Matsushita's Big Plans For Plasma

Ian Rowley

The battle between producers of LCD, plasma and other flat TV screens shows no sign of letting up. Today, Matsushita Electric Industrial announced that it will spend $2.5 billion to build the world’s biggest plasma TV plant. The plant will be located in Japan's Hyogo prefecture and be capable of building 12 million sets a year. Building will start in November with production expected to begin in May 2009.

The new plant will help Matsushita cement its position as the world's number one plasma TV maker. Last year Matsushita had around 40% of the plasma market, which accounts for 18% of the global flat screen biz. Another 8 million unit capacity new plasma plant is already under construction.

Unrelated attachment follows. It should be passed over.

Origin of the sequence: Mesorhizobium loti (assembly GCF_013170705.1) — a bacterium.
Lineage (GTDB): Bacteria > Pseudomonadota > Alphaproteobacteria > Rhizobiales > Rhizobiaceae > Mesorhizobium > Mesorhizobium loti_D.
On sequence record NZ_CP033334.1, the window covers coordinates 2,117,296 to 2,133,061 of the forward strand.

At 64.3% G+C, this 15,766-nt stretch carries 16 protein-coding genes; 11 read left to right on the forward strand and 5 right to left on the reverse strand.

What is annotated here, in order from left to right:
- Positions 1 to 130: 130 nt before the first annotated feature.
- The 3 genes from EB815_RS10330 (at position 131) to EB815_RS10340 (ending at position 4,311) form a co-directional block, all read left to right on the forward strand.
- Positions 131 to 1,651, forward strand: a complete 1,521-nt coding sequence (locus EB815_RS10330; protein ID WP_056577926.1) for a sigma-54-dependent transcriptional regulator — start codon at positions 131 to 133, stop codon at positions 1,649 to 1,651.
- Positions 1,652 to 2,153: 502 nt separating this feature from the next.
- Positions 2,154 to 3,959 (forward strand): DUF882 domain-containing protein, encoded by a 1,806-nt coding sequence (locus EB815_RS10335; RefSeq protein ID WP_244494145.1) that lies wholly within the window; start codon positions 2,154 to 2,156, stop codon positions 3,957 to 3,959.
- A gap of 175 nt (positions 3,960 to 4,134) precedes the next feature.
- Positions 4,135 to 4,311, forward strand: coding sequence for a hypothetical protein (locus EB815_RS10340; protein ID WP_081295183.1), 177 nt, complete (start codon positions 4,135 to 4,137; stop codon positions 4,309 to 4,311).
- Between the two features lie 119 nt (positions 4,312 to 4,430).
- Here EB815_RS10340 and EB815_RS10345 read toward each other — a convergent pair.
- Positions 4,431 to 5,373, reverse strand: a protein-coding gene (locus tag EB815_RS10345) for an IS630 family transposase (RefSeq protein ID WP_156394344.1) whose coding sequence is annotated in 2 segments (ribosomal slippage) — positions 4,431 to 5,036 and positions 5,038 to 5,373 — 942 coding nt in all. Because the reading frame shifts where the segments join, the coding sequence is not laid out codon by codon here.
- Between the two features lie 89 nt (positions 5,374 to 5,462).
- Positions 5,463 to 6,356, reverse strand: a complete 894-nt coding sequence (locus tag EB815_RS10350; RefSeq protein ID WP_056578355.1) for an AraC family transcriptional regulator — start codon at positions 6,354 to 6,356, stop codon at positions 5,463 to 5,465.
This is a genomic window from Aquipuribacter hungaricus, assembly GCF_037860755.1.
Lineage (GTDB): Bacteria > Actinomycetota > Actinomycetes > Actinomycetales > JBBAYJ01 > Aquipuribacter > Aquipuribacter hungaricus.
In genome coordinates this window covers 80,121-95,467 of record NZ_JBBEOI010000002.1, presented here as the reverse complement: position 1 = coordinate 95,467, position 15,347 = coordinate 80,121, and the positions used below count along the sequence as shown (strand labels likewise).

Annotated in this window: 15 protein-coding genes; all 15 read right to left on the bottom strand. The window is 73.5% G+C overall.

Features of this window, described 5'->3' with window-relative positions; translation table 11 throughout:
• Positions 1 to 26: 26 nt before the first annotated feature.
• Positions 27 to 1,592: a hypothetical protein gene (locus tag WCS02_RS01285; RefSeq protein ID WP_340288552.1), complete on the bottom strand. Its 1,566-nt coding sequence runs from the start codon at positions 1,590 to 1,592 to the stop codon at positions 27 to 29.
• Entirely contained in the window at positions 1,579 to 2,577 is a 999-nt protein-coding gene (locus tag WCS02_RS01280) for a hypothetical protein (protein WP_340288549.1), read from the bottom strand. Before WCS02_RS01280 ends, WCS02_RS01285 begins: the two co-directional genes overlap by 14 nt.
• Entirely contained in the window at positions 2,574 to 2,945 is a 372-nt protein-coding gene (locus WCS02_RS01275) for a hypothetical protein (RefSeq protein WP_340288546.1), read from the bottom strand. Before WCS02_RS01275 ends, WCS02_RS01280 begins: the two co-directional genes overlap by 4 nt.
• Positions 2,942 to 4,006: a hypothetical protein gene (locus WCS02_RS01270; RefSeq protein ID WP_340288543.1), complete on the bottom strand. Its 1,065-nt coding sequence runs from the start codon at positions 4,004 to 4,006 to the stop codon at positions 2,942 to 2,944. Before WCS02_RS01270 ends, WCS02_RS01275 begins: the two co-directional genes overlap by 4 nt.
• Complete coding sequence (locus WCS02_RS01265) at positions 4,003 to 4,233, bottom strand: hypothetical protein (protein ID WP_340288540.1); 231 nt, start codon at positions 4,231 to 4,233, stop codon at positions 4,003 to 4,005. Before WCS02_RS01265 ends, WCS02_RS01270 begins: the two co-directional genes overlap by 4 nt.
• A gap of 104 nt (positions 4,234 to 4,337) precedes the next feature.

For all that, Matsushita's plan is as much about cost cutting as increasing volumes. According the Nihon Keizai, a Japanese newspaper, the company is also expected to gradually phase out production at two other older, more expensive plants in Japan, which currently produce 3 million sets a year. The Nikkei reckons the newest plant could reduce the cost of making a new set to $235, compared to $420 for a set produced at Sharp's newest LCD plant.

Rivals, including Sharp, are also thinking big. Earlier this week at CES show in Las Vegas, the Osaka-based company showed off a huge 108 inch LCD TV. Five inches bigger than Matsushita's largest plasma offering, Sharp's giant model, which will likely go on sale in the summer, takes the crown of world's biggest TV.

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